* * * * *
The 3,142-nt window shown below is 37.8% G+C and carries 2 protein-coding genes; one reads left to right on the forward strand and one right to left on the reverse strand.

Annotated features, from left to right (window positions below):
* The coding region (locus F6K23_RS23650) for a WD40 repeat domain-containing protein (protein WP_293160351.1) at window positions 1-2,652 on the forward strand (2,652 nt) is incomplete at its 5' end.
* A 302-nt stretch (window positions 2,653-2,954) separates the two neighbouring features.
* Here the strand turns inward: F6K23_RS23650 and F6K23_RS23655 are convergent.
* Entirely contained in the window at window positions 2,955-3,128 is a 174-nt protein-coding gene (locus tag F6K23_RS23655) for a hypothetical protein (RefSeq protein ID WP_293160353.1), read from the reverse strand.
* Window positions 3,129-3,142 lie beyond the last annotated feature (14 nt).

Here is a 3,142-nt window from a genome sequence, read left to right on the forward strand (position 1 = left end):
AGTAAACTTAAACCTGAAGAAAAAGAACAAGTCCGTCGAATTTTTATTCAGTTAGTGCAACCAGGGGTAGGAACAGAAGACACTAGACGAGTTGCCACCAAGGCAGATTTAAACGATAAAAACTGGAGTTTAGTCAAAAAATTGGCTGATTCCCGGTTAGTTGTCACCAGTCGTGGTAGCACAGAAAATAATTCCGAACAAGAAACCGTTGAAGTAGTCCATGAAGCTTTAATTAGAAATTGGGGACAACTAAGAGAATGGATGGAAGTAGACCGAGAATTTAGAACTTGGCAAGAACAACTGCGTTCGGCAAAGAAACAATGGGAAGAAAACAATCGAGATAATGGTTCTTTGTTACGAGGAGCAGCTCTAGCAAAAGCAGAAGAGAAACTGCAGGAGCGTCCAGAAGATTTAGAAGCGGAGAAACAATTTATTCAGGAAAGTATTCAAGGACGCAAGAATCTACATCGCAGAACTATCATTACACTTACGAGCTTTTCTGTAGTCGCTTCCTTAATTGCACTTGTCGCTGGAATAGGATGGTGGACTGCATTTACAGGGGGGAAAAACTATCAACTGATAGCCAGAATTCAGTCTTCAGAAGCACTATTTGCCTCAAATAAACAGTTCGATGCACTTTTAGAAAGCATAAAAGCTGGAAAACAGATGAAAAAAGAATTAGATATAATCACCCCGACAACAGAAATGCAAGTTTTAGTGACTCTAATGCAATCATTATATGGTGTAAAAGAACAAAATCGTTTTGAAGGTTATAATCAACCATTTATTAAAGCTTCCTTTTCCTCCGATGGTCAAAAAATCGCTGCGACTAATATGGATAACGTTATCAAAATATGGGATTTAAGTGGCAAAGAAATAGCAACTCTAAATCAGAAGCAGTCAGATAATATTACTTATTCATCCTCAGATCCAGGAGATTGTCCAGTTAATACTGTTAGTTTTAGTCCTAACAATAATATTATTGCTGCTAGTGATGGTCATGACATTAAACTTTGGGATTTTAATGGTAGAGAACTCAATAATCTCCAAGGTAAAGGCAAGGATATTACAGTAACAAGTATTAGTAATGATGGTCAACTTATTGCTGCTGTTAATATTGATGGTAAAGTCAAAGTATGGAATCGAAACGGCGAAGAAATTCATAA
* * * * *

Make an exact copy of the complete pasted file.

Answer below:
The 3,142-nt window shown below is 37.8% G+C and carries 2 protein-coding genes; one reads left to right on the forward strand and one right to left on the reverse strand.

Annotated features, from left to right (window positions below):
* The coding region (locus F6K23_RS23650) for a WD40 repeat domain-containing protein (protein WP_293160351.1) at window positions 1-2,652 on the forward strand (2,652 nt) is incomplete at its 5' end.
* A 302-nt stretch (window positions 2,653-2,954) separates the two neighbouring features.
* Here the strand turns inward: F6K23_RS23650 and F6K23_RS23655 are convergent.
* Entirely contained in the window at window positions 2,955-3,128 is a 174-nt protein-coding gene (locus tag F6K23_RS23655) for a hypothetical protein (RefSeq protein ID WP_293160353.1), read from the reverse strand.
* Window positions 3,129-3,142 lie beyond the last annotated feature (14 nt).

Here is a 3,142-nt window from a genome sequence, read left to right on the forward strand (position 1 = left end):
AGTAAACTTAAACCTGAAGAAAAAGAACAAGTCCGTCGAATTTTTATTCAGTTAGTGCAACCAGGGGTAGGAACAGAAGACACTAGACGAGTTGCCACCAAGGCAGATTTAAACGATAAAAACTGGAGTTTAGTCAAAAAATTGGCTGATTCCCGGTTAGTTGTCACCAGTCGTGGTAGCACAGAAAATAATTCCGAACAAGAAACCGTTGAAGTAGTCCATGAAGCTTTAATTAGAAATTGGGGACAACTAAGAGAATGGATGGAAGTAGACCGAGAATTTAGAACTTGGCAAGAACAACTGCGTTCGGCAAAGAAACAATGGGAAGAAAACAATCGAGATAATGGTTCTTTGTTACGAGGAGCAGCTCTAGCAAAAGCAGAAGAGAAACTGCAGGAGCGTCCAGAAGATTTAGAAGCGGAGAAACAATTTATTCAGGAAAGTATTCAAGGACGCAAGAATCTACATCGCAGAACTATCATTACACTTACGAGCTTTTCTGTAGTCGCTTCCTTAATTGCACTTGTCGCTGGAATAGGATGGTGGACTGCATTTACAGGGGGGAAAAACTATCAACTGATAGCCAGAATTCAGTCTTCAGAAGCACTATTTGCCTCAAATAAACAGTTCGATGCACTTTTAGAAAGCATAAAAGCTGGAAAACAGATGAAAAAAGAATTAGATATAATCACCCCGACAACAGAAATGCAAGTTTTAGTGACTCTAATGCAATCATTATATGGTGTAAAAGAACAAAATCGTTTTGAAGGTTATAATCAACCATTTATTAAAGCTTCCTTTTCCTCCGATGGTCAAAAAATCGCTGCGACTAATATGGATAACGTTATCAAAATATGGGATTTAAGTGGCAAAGAAATAGCAACTCTAAATCAGAAGCAGTCAGATAATATTACTTATTCATCCTCAGATCCAGGAGATTGTCCAGTTAATACTGTTAGTTTTAGTCCTAACAATAATATTATTGCTGCTAGTGATGGTCATGACATTAAACTTTGGGATTTTAATGGTAGAGAACTCAATAATCTCCAAGGTAAAGGCAAGGATATTACAGTAACAAGTATTAGTAATGATGGTCAACTTATTGCTGCTGTTAATATTGATGGTAAAGTCAAAGTATGGAATCGAAACGGCGAAGAAATTCATAA